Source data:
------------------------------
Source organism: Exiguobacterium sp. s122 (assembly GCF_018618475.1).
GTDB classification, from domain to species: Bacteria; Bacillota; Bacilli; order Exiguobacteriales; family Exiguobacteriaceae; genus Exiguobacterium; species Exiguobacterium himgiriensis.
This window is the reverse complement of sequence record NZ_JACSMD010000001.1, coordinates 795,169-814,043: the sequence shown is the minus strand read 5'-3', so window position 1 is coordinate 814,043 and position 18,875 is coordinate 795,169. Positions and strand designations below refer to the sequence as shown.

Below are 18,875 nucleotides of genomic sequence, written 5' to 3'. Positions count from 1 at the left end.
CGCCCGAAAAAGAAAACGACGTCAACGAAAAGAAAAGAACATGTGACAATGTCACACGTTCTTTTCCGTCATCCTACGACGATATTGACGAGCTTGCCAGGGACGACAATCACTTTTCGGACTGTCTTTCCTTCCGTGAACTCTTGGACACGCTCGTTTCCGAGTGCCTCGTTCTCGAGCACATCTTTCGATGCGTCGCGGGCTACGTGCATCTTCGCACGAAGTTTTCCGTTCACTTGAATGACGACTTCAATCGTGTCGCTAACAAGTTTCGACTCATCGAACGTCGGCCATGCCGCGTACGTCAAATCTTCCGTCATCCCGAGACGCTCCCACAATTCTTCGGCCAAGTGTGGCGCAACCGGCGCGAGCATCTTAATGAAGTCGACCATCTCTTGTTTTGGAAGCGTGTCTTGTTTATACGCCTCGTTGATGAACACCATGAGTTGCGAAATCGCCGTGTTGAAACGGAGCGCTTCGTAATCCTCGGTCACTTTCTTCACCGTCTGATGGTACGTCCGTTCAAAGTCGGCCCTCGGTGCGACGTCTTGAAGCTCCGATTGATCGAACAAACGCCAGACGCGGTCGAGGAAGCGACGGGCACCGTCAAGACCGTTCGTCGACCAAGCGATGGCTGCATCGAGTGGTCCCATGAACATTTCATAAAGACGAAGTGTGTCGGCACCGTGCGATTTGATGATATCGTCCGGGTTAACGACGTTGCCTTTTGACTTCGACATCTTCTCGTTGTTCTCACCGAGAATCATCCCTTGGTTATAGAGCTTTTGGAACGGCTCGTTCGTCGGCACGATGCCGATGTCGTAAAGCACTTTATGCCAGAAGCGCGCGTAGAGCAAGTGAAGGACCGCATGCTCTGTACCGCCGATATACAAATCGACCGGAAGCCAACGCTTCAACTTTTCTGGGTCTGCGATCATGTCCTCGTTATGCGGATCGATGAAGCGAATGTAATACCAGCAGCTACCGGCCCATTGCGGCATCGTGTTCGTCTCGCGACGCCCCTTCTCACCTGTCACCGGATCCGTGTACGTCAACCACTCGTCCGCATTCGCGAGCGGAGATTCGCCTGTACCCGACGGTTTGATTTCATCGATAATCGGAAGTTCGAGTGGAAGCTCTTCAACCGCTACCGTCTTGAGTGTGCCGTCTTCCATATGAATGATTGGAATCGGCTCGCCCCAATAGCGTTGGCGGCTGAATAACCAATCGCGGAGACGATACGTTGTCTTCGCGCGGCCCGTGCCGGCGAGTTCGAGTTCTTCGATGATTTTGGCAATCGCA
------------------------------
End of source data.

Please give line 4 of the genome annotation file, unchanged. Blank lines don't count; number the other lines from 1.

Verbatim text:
Below are 18,875 nucleotides of genomic sequence, written 5' to 3'. Positions count from 1 at the left end.